Asian Americans Advancing Justice - LA

Building upon the legacy of the Asian Pacific American Legal Center

El Monte Garment Workers Case Sets Precedents Beneficial for All Low-Wage Workers

The year was 1995. Julie Su, then a young APALC staff attorney less than two years out of law school, had known about the raid before it happened. She’d gotten a call from the state labor commissioner’s office alerting her to an investigation of a site in El Monte, a working class suburb 14 miles east of Los Angeles.

“I’d accompanied them on site visits before,” she says, and I’d thought this would be similar.” Along with the rest of the world, she would learn otherwise the day after state and federal investigators uncovered a shocking array of rights violations at the garment factory. Seventy-two Thai workers had been held behind barbed wire, under armed guard, many of them for as long as seven years. Far more than violations of employment and labor laws, the conditions amounted to a case of modern-day slavery, the workers deprived of the most basic of liberties.

“In reading about the raid the next day in the papers, my first thought was, ‘what happened to the workers?’” Su recounts. “The papers didn’t mention that at all.” On learning that the workers were being held in an INS detention center, she and the Thai Community Development Center, a community partner, mobilized a team to try to meet with them.

“That was the first challenge we faced,” Su says. Initially, the detention center refused to let the APALC-Thai CDC team see the workers.  Persistence paid off – the team refused to leave the detention center premises, even after lights were turned off. But when they finally were allowed in, they were met with more shocks: the workers, garbed in orange jumpsuits, were held in a cavernous, poorly ventilated room with only a single, unwalled toilet among them.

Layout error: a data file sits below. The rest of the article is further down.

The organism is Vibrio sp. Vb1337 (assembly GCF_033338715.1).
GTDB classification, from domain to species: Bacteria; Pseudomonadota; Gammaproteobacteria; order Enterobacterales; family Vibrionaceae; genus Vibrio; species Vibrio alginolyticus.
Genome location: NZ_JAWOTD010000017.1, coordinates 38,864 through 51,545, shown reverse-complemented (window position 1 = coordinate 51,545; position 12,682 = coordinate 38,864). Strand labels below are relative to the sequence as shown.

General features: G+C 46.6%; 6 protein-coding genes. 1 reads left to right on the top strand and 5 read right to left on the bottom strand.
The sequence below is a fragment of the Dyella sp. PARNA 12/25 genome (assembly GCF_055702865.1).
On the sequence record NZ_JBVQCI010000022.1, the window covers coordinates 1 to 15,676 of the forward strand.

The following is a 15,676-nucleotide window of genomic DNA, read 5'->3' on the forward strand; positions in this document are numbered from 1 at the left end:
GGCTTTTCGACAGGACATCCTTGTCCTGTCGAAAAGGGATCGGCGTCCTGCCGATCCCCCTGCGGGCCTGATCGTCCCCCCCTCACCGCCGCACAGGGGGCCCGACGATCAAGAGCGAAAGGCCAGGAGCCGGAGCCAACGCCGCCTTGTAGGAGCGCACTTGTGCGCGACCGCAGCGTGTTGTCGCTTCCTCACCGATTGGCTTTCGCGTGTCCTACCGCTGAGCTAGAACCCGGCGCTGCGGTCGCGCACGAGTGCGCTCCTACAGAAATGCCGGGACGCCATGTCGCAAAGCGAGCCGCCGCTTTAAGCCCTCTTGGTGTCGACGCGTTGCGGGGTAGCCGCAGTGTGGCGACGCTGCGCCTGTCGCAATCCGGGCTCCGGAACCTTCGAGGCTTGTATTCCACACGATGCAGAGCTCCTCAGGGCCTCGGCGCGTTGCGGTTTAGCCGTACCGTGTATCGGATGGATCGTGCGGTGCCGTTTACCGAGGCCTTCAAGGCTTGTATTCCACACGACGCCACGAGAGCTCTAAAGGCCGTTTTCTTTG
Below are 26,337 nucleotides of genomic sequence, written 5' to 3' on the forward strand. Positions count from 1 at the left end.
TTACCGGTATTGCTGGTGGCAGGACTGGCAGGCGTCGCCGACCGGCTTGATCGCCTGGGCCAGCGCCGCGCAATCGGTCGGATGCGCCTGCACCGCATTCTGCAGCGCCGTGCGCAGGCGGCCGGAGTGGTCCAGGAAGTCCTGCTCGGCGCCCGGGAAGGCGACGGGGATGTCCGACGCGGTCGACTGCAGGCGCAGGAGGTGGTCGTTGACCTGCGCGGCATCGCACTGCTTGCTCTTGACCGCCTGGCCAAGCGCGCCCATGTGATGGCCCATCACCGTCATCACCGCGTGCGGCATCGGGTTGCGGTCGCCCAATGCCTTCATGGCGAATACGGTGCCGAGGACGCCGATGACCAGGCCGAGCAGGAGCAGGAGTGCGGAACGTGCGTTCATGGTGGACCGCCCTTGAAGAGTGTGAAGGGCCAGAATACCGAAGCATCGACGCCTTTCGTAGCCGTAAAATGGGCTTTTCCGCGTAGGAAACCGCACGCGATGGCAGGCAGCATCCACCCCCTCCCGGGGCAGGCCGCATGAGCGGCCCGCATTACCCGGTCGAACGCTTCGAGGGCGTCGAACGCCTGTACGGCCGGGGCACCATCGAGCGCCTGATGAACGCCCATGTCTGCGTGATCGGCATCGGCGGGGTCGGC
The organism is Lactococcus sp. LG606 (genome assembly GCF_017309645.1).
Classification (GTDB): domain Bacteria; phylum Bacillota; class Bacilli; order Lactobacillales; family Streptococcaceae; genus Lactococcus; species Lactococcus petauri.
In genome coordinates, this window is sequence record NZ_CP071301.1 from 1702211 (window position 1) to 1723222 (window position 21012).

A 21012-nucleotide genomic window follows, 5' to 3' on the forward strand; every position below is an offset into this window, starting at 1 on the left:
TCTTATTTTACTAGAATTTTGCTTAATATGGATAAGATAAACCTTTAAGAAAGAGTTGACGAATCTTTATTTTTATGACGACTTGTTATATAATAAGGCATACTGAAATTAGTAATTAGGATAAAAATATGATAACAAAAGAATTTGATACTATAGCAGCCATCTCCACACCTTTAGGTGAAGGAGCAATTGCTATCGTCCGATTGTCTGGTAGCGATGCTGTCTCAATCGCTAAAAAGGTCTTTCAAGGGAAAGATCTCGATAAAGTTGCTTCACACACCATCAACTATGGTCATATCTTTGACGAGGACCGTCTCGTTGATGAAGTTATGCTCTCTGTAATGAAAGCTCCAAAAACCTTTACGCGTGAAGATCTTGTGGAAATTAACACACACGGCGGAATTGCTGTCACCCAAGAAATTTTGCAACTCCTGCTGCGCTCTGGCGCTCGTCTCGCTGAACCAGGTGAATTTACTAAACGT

Su and her team immediately grasped that winning the workers’ trust would be the single most important goal of their then-fledgling campaign. It would take several days, but the sincerity of the APALC team and the willingness of the Thai workers to take one more risk came together. From that moment, they took the first steps on a journey that would change them and the world -- including some of the most powerful instruments of government and economy of their adopted country. The workers would finally be released from INS detention on August 14.

In terms of legal precedent, the case resulted in two published decisions by federal courts establishing that companies at the top of production chains are responsible for working conditions throughout the chain. Previously, companies had disclaimed any responsibility, arguing that subcontractors -- like garment factories -- were liable for any violations of workers’ rights. This achievement has enabled workers in other low-wage industries to have their claims against companies at the top of production chains recognized by the courts and other authorities.

In the realm of law and policy, the case led to the passage in California of the toughest anti-sweatshop law in the country. Under AB 633, companies are held responsible for meeting minimum wage requirements for all workers in chains of production, including workers for subcontracted companies. At the federal level, APALC’s innovative advocacy in persuading the government to permit the use of “S” visas for the Thai workers led to the creation of the “T” and “U” visas. These grant victims of trafficking lawful immigration status and work authorization if they assist law enforcement with the prosecution of their victimizers.

The Thai workers and their families are joined by Advancing Justice - LA staff at an annual freedom celebration.
The Thai workers and their families are joined by Advancing Justice - LA staff at an annual freedom celebration.

For the workers themselves, having obtained S visas, they went on to secure lawful permanent residence and most are now U.S. citizens. The lawsuit they brought resulted in settlements from more than 10 manufacturers and private label retailers that exceeded $4 million.

Of all the case’s many legacies, Su, who now enforces all of California’s labor laws as the state’s labor commissioner, names the very way in which it was pursued as among the most significant. “It’s now taught in law schools [as an example of] how to fight for and with your clients and work with them to transform both the practice of law and the lives of clients and lawyers.” None of this would have been possible without the trust between the advocates and the workers that grew throughout the course of the case, a transformative relationship first seeded in a sweltering INS detention center in downtown Los Angeles.


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Our mission is to advocate for civil rights, provide legal services and education, and build coalitions to positively influence and impact Asian Americans, Native Hawaiians, and Pacific Islanders and to create a more equitable and harmonious society.